Trump was more “normal” than Liberals will ever realize. Twitter and horrific rhetoric aren’t actions and policies. Trump’s behavior and his Executive Orders were often cruel and harmful, but done in the face of feeble resistance from the Democrats and consistent with conservative American politics. The idea that Trump was “something we’ve never seen” or it was wrong to normalize him because he was such a great departure from American political history was and will always be wrong and counterproductive to a historical/political analysis. Trump was a continuation, not a great leap forward, of horrific policies targeting America’s poor and non-white and marginalized for decades.
Barry Goldwater ran a campaign not at all dissimilar to Trump’s and even promised to use nuclear weapons in Vietnam. Richard Nixon based his candidacy on “law and order” and used the same images of Black protestors, antiwar demonstrators, and hippies that we’ve seen in the Trump years. Reagan may not have been overtly racist like Trump, but his ideology surely had that effect, and his tax cuts shifted wealth upward as much as Trump’s did; plus, he was far more interventionist in Central America, with more bloody consequences, than Trump was anywhere else.
Bill Clinton and Barack Obama, liberal saints, ramped up the incarceration of the poor, especially Blacks, took care of Wall Street at the exclusion of workers in Detroit, Pittsburgh, Gary, Youngstown and similar places, deported immigrants en masse, “triangulated” with the Republicans and compromised on issues that had broad support among Democratic constituencies but had GOP opposition, while allowing Mitch McConnell and others to control the political agenda in the Congress. Oh, and they used traditional constituencies like unions and African Americans as foils to show they were “new Democrats.” And we’re aware of the horrors of the Bush-Cheney years—two ugly and bloody and costly wars, repression at home, torture chambers, and a huge economic crash. So keep the horrors of Trump in perspective.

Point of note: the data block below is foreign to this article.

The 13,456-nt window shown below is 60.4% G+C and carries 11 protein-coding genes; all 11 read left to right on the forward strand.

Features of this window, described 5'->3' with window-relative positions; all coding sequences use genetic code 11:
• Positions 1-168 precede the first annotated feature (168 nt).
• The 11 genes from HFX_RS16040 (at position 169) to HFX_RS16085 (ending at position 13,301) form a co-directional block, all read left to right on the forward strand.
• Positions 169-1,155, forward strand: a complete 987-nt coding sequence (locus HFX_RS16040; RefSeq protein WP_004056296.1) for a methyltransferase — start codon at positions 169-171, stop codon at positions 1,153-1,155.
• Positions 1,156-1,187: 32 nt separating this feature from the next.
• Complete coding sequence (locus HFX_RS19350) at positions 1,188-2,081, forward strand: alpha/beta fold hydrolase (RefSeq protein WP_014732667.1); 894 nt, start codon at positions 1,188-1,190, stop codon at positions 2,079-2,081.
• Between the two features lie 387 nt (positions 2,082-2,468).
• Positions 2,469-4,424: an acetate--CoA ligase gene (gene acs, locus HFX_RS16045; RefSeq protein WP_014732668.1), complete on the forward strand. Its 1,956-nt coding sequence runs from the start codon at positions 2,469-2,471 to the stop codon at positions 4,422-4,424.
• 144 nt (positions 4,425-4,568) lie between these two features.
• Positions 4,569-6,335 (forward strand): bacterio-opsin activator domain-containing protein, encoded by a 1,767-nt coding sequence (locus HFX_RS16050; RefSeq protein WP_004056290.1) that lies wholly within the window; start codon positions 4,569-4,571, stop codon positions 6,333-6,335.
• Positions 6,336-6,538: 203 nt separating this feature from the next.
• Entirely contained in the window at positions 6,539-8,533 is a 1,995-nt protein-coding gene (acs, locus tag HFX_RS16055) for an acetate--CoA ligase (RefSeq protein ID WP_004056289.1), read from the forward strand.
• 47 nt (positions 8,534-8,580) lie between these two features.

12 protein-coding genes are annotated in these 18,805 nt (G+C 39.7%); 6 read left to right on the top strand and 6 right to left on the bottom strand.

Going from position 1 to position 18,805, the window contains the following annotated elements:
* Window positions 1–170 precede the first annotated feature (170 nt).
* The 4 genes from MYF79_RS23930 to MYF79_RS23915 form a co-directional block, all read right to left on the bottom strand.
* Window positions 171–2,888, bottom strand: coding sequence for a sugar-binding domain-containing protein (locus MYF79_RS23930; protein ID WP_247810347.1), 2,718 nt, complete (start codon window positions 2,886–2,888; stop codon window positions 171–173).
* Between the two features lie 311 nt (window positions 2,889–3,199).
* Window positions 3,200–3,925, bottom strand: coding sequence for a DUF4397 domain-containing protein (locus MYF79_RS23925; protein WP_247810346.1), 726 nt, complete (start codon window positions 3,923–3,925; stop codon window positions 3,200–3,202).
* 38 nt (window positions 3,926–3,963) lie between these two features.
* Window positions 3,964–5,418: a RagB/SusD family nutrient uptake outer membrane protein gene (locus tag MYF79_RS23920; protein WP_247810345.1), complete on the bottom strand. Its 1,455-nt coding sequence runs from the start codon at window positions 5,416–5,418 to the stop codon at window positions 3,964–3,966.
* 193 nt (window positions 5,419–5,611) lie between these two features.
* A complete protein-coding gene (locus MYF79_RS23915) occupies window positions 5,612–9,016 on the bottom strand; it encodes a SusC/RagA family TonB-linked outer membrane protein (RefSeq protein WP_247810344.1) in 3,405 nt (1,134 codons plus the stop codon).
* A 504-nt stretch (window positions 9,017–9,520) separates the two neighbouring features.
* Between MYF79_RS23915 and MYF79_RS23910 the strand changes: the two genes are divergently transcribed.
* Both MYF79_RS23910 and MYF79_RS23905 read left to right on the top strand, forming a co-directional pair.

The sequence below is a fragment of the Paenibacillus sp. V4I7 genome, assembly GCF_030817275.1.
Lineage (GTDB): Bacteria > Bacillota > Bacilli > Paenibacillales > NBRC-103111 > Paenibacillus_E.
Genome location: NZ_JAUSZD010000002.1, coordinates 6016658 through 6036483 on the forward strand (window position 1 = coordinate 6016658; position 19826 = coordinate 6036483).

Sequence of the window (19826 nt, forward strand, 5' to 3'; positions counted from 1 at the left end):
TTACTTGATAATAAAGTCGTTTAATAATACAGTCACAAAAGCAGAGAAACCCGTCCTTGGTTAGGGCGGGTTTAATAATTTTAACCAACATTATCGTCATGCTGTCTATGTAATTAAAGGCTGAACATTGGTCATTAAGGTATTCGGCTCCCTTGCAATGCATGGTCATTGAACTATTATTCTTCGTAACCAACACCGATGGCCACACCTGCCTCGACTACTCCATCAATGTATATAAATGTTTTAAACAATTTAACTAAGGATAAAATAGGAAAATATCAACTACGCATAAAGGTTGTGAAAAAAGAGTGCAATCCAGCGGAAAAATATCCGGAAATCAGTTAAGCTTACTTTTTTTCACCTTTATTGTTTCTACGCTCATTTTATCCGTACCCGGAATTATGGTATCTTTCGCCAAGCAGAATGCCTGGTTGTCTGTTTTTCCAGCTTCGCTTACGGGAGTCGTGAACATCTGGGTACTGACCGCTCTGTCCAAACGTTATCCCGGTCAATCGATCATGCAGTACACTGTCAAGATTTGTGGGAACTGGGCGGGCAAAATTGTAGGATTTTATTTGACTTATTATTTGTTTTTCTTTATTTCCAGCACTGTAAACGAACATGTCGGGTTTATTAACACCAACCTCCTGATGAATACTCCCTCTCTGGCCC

Though the rhetoric and overt cruelty and open invitation to the worst racist and sexist creatures in America was different to be sure—Trump was “a different kind of cat”—his actions fell within the established spectrum of presidential behavior. It can’t be stressed enough, his rhetoric and tweets enabled him to create fear and the Liberals played right into it, giving him the political oxygen to maintain the false image that he dominated America. He didn’t. Trump’s usually-unhinged social media postings were a political aphrodisiac to liberals and much of the Left—working them into a frenzy over what he said and often being distracted from what his administration and GOP-controlled senate did.
Like any president or other powerful official, in the state or in the world of privately-controlled Capitalism, there were limits on Trump and he should have been opposed and resisted in much more aggressive ways, rather than feared and left unfettered to do continued damage. It’s important to understand and think about those limits, because Trumpism isn’t gone and won’t be disappearing soon. The Left needs to be clearheaded and strong, not always weak and reactive and defensive and accommodating.